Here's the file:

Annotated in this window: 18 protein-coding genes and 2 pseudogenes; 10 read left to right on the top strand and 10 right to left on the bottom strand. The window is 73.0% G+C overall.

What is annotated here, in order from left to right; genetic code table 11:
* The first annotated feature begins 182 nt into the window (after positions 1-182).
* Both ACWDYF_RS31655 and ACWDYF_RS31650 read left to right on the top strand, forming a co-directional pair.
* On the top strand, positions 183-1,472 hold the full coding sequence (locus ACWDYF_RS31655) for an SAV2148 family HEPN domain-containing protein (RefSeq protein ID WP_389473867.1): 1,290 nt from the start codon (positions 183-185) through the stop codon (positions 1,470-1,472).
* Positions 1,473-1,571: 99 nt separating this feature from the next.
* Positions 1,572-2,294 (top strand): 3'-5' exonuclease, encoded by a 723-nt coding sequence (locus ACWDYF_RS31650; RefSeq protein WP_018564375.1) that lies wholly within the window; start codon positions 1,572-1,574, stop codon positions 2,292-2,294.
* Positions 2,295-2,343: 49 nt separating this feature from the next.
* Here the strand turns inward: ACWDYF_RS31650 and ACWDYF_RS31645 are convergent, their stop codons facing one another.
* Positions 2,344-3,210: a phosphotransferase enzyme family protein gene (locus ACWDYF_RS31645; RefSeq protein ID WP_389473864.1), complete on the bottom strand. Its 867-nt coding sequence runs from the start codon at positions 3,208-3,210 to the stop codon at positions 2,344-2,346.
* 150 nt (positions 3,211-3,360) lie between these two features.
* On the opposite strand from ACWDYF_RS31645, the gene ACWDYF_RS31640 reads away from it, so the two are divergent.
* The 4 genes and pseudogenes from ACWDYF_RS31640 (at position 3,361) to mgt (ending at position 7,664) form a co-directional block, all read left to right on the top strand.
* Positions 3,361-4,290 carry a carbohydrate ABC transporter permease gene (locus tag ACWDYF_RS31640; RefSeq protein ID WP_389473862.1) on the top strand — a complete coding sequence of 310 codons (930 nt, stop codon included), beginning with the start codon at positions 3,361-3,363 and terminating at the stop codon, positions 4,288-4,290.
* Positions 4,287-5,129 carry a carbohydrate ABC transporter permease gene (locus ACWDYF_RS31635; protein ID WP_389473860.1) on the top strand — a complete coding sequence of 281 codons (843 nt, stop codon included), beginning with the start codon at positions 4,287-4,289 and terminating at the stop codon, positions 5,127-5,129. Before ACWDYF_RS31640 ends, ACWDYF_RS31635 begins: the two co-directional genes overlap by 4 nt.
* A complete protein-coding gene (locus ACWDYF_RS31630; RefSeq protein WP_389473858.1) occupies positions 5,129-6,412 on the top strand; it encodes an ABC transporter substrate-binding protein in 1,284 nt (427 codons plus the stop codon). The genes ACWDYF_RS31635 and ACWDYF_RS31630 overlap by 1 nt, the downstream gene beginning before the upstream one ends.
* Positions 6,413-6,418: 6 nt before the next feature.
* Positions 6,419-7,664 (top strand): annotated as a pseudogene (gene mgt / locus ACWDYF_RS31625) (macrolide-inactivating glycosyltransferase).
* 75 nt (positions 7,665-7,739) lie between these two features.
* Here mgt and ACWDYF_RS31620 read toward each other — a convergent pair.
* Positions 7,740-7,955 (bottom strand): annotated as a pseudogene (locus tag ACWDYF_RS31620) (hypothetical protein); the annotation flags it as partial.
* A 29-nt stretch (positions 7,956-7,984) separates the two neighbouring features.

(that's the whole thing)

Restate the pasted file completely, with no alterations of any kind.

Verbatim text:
Annotated in this window: 18 protein-coding genes and 2 pseudogenes; 10 read left to right on the top strand and 10 right to left on the bottom strand. The window is 73.0% G+C overall.

What is annotated here, in order from left to right; genetic code table 11:
* The first annotated feature begins 182 nt into the window (after positions 1-182).
* Both ACWDYF_RS31655 and ACWDYF_RS31650 read left to right on the top strand, forming a co-directional pair.
* On the top strand, positions 183-1,472 hold the full coding sequence (locus ACWDYF_RS31655) for an SAV2148 family HEPN domain-containing protein (RefSeq protein ID WP_389473867.1): 1,290 nt from the start codon (positions 183-185) through the stop codon (positions 1,470-1,472).
* Positions 1,473-1,571: 99 nt separating this feature from the next.
* Positions 1,572-2,294 (top strand): 3'-5' exonuclease, encoded by a 723-nt coding sequence (locus ACWDYF_RS31650; RefSeq protein WP_018564375.1) that lies wholly within the window; start codon positions 1,572-1,574, stop codon positions 2,292-2,294.
* Positions 2,295-2,343: 49 nt separating this feature from the next.
* Here the strand turns inward: ACWDYF_RS31650 and ACWDYF_RS31645 are convergent, their stop codons facing one another.
* Positions 2,344-3,210: a phosphotransferase enzyme family protein gene (locus ACWDYF_RS31645; RefSeq protein ID WP_389473864.1), complete on the bottom strand. Its 867-nt coding sequence runs from the start codon at positions 3,208-3,210 to the stop codon at positions 2,344-2,346.
* 150 nt (positions 3,211-3,360) lie between these two features.
* On the opposite strand from ACWDYF_RS31645, the gene ACWDYF_RS31640 reads away from it, so the two are divergent.
* The 4 genes and pseudogenes from ACWDYF_RS31640 (at position 3,361) to mgt (ending at position 7,664) form a co-directional block, all read left to right on the top strand.
* Positions 3,361-4,290 carry a carbohydrate ABC transporter permease gene (locus tag ACWDYF_RS31640; RefSeq protein ID WP_389473862.1) on the top strand — a complete coding sequence of 310 codons (930 nt, stop codon included), beginning with the start codon at positions 3,361-3,363 and terminating at the stop codon, positions 4,288-4,290.
* Positions 4,287-5,129 carry a carbohydrate ABC transporter permease gene (locus ACWDYF_RS31635; protein ID WP_389473860.1) on the top strand — a complete coding sequence of 281 codons (843 nt, stop codon included), beginning with the start codon at positions 4,287-4,289 and terminating at the stop codon, positions 5,127-5,129. Before ACWDYF_RS31640 ends, ACWDYF_RS31635 begins: the two co-directional genes overlap by 4 nt.
* A complete protein-coding gene (locus ACWDYF_RS31630; RefSeq protein WP_389473858.1) occupies positions 5,129-6,412 on the top strand; it encodes an ABC transporter substrate-binding protein in 1,284 nt (427 codons plus the stop codon). The genes ACWDYF_RS31635 and ACWDYF_RS31630 overlap by 1 nt, the downstream gene beginning before the upstream one ends.
* Positions 6,413-6,418: 6 nt before the next feature.
* Positions 6,419-7,664 (top strand): annotated as a pseudogene (gene mgt / locus ACWDYF_RS31625) (macrolide-inactivating glycosyltransferase).
* 75 nt (positions 7,665-7,739) lie between these two features.
* Here mgt and ACWDYF_RS31620 read toward each other — a convergent pair.
* Positions 7,740-7,955 (bottom strand): annotated as a pseudogene (locus tag ACWDYF_RS31620) (hypothetical protein); the annotation flags it as partial.
* A 29-nt stretch (positions 7,956-7,984) separates the two neighbouring features.